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End-tidal carbon dioxide output in manual cardiopulmonary resuscitation versus active compression-decompression device during prehospital quality controlled resuscitation: a case series study


Background Active compression–decompression (ACD) devices have enhanced end-tidal carbon dioxide (ETCO2) output in experimental cardiopulmonary resuscitation (CPR) studies. However, the results in out-of-hospital cardiac arrest (OHCA) patients have shown inconsistent outcomes, and earlier studies lacked quality control of CPR attempts. We compared manual CPR with ACD-CPR by measuring ETCO2 output using an audiovisual feedback defibrillator to ensure continuous high quality resuscitation attempts.

Methods 10 witnessed OHCAs were resuscitated, rotating a 2 min cycle with manual CPR and a 2 min cycle of ACD-CPR. Patients were intubated and the ventilation rate was held constant during CPR. CPR quality parameters and ETCO2 values were collected continuously with the defibrillator. Differences in ETCO2 output between manual CPR and ACD-CPR were analysed using a linear mixed model where ETCO2 output produced by a summary of the 2 min cycles was included as the dependent variable, the patient as a random factor and method as a fixed effect. These comparisons were made within each OHCA case to minimise confounding factors between the cases.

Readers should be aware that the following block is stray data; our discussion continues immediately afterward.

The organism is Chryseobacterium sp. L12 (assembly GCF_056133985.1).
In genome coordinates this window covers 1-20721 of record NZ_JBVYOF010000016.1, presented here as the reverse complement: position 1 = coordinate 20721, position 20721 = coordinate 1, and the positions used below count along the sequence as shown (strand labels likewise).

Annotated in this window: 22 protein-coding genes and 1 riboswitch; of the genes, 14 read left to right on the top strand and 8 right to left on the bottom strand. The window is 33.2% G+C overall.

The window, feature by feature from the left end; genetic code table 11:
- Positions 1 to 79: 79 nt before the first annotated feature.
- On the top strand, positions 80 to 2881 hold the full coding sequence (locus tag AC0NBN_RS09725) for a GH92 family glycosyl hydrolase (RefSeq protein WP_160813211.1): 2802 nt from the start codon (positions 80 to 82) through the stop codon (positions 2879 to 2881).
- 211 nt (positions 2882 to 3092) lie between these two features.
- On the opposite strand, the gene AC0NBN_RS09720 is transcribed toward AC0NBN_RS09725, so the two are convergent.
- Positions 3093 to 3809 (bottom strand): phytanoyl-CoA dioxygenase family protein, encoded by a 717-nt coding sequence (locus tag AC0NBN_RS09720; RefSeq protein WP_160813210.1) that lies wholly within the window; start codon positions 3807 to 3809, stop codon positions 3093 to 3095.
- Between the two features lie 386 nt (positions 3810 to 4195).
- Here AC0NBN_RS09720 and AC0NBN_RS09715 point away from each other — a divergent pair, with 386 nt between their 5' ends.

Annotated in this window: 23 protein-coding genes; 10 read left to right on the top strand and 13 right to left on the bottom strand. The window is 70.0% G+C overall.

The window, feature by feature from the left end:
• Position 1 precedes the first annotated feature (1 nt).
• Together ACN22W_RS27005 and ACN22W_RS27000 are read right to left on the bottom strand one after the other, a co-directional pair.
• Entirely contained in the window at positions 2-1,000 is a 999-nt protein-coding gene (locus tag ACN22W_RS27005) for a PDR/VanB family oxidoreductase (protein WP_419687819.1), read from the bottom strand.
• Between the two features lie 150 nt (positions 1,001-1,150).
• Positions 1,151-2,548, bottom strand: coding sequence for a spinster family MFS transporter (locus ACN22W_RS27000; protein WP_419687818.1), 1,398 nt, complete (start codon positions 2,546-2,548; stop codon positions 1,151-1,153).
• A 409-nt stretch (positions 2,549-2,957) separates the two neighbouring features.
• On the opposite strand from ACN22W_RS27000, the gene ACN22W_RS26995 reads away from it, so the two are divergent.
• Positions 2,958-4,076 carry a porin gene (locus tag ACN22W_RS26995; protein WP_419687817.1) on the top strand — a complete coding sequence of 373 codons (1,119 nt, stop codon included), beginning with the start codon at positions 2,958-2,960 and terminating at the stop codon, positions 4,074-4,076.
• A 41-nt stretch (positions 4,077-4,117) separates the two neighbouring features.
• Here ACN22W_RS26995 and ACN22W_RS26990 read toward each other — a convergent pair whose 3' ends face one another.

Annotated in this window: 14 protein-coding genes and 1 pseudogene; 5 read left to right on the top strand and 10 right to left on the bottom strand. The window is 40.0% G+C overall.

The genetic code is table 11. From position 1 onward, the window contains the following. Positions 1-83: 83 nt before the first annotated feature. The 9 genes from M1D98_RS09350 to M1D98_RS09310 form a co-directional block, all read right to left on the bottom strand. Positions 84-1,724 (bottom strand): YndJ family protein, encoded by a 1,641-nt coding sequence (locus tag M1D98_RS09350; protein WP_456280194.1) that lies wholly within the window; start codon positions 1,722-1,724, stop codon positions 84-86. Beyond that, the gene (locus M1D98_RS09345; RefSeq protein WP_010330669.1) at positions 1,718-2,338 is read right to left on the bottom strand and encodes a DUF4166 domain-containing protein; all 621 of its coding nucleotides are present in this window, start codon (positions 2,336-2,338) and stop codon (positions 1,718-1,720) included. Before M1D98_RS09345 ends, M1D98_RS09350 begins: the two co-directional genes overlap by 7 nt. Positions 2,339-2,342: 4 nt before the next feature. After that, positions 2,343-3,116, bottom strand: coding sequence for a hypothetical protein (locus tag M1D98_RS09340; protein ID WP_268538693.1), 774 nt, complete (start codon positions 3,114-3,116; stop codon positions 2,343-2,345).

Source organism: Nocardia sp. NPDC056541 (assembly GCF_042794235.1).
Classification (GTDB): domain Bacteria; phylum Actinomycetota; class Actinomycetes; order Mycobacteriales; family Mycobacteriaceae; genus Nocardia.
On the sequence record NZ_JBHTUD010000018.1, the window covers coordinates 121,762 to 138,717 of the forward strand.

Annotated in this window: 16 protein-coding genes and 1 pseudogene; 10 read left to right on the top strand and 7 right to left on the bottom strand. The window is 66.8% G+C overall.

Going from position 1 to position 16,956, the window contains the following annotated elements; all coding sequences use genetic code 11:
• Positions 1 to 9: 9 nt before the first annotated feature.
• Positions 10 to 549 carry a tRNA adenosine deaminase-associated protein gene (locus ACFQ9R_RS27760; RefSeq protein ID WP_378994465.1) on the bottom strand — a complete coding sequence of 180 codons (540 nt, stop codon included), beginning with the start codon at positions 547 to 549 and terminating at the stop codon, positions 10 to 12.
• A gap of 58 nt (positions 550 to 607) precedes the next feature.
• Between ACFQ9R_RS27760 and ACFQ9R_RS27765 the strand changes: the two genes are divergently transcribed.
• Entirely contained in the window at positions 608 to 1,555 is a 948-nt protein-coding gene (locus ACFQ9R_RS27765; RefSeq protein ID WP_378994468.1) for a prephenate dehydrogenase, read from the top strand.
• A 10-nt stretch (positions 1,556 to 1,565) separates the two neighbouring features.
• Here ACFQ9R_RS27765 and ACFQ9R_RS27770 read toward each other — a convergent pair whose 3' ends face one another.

Results Mean length of the CPR episodes was 37 (SD 8) min. Mean compression depth was 76 (SD 1.3) mm versus 71 (SD1.0) mm, and mean compression rate was 100 per min (SD 6.7) versus 105 per min (SD 4.9) between ACD-CPR and manual CPR, respectively. For ETCO2 output, the interaction between the method and the patient was significant (P<0.001). ETCO2 output was higher with manual CPR in 6 of the 10 cases.

Conclusions This study suggests that quality controlled ACD-CPR is not superior to quality controlled manual CPR when ETCO2 is used as a quantitative measure of CPR effectiveness.

Trial registration number NCT00951704; Results.

  • cardiac arrest
  • prehospital care

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